Late Dr. Nnamdi Azikiwe (left) and Late Chukwuemeka Odumegwu Okukwu
By Odumegwu Ojukwu
“How does a son begin to assess, for posterity, the virtues or otherwise of his own father? In asking me my opinion about Dr. Nnamdi Azikiwe, the Owelle of Onitsha, you have, as it were, put me in a very tight spot – nothing I say can pass the test of objectivity. Here is a man, I have known all my life; a man I was brought up to give even more respect than to my father; a man who looms a giant in every respect within my childhood memory.
He was the indefatigable fighter for freedom and equality. To all intents and purposes, Zik inserted the word ‘politics’ into my life’s dictionary. I respected, I worshipped, I considered him a hero, and saw him as a living legend.
At independence, he cut a rather tragic figure. He was to me the symbol of a Nigeria that might have been but was not. He became the one Nigerian alongside whom every other Nigerian achievement, every other success, paled in comparison. He became Governor-General, the Queen’s official representative. He later became President – a ceremonial executive. Throughout the First Republic, it slowly permeated the perception of the masses that his position in terms of power was empty.
He could not dissociate himself from the inequities of the First Republic. He could not intervene to halt the inequities, and from time to time we saw him justifying and rationalising actions we were sure conflicted with his better judgement. With bitterness, we began to learn that Zik, whom the British colonial administration could never incarcerate, had willingly constituted himself a prisoner of what appeared to us as northern interests. With many others, I began to feel let down. During the war, which to a certain extent was a war to free him, he rallied to the Biafran side but later switched his support when it appeared the Biafran resistance would fail.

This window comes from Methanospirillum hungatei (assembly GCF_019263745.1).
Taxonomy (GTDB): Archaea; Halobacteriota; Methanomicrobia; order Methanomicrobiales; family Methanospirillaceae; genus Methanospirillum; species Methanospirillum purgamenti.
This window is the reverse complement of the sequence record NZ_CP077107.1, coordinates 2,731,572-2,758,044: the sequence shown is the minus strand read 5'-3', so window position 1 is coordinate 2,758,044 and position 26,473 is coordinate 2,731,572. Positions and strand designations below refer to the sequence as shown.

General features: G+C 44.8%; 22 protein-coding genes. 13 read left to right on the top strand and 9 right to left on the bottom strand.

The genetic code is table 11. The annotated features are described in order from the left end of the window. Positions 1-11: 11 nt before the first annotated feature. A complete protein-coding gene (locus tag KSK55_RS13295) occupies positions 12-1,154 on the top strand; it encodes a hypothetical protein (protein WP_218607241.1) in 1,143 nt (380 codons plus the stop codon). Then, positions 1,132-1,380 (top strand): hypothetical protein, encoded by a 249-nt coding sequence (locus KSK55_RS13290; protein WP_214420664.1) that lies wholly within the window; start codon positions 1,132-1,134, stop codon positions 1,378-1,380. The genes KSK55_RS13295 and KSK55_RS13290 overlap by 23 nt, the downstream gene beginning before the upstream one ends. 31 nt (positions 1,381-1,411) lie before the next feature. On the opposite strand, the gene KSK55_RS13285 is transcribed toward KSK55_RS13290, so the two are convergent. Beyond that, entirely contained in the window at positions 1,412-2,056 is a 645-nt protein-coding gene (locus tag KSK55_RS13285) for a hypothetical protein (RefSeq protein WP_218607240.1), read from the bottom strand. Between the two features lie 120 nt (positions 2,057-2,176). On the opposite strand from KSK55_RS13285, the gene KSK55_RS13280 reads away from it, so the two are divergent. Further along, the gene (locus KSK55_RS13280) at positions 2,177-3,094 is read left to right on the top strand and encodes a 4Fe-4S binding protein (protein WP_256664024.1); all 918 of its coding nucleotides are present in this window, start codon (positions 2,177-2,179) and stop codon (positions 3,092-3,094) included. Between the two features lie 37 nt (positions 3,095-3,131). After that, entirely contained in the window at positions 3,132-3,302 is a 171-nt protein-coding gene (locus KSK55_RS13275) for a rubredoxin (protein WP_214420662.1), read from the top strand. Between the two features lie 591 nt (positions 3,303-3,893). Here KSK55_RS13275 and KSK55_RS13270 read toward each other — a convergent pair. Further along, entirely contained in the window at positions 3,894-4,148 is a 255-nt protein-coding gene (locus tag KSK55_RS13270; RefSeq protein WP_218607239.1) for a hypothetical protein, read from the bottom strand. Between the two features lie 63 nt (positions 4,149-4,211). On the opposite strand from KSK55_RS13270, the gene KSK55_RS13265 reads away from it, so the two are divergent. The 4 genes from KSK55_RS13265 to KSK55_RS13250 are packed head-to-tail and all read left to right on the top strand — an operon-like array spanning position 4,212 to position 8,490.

Deriving from this act, many have questioned his commitment to the Igbos. Many have recalled that he is of Onitsha extraction and that Onitsha has with great pride claimed and continued to claim a non-Igbo lineage. The foregoing couple with the fact that the Igbos appear today to be marginalised and lacking in any appreciable influence within the power structure of Nigeria invariably has made the leadership of the Igbos by Zik a subject of a vast amount of discussion. In my own candid opinion, Zik did not set out to lead the Igbo and has not in fact led the Igbos. He has been first and foremost a Nigerian who aspired to a Nigerian leadership. When the British withdrew in 1960, Nigeria was left in the hands of three great men. Of the three, Zik could be said to have been the dreamer whilst the others were hardheaded realists. Zik believed, worked for, and made sacrifices for a Nigeria that had not yet come into existence – the ideal Nigeria.
Those who followed him worked for this ideal. It is only natural that finding this ideal increasingly unattainable, they found themselves deflated and deprived vis a vis the realists, who from the beginning, ensured for their groups a share of whatever was going.
I have no quarrel with Zik, I cannot quarrel with Zik. I am rather too small for that. In Igbo culture and tradition, a son cannot quarrel with his father. Zik is my father. I grew up on his lap. My father considered him his friend and testified to this fact at the Foster-Sutton tribunal. It is true that he and I have not agreed on many issues. This is more due to the generation gap than to anything else.
Our ambitions are different – where he would appear to wish to lead Igbos, I would be content to serve them. In Igbo language, we say that one does not choose ones relatives, but friends. As a father, I love and respect him. As a politician, I disagree with his policies, which I believe, to a large extent, have left the Igbos naked.”
Source: “Because I am Involved” 1981 by Chukwuemeka Odumegwu Ojukwu.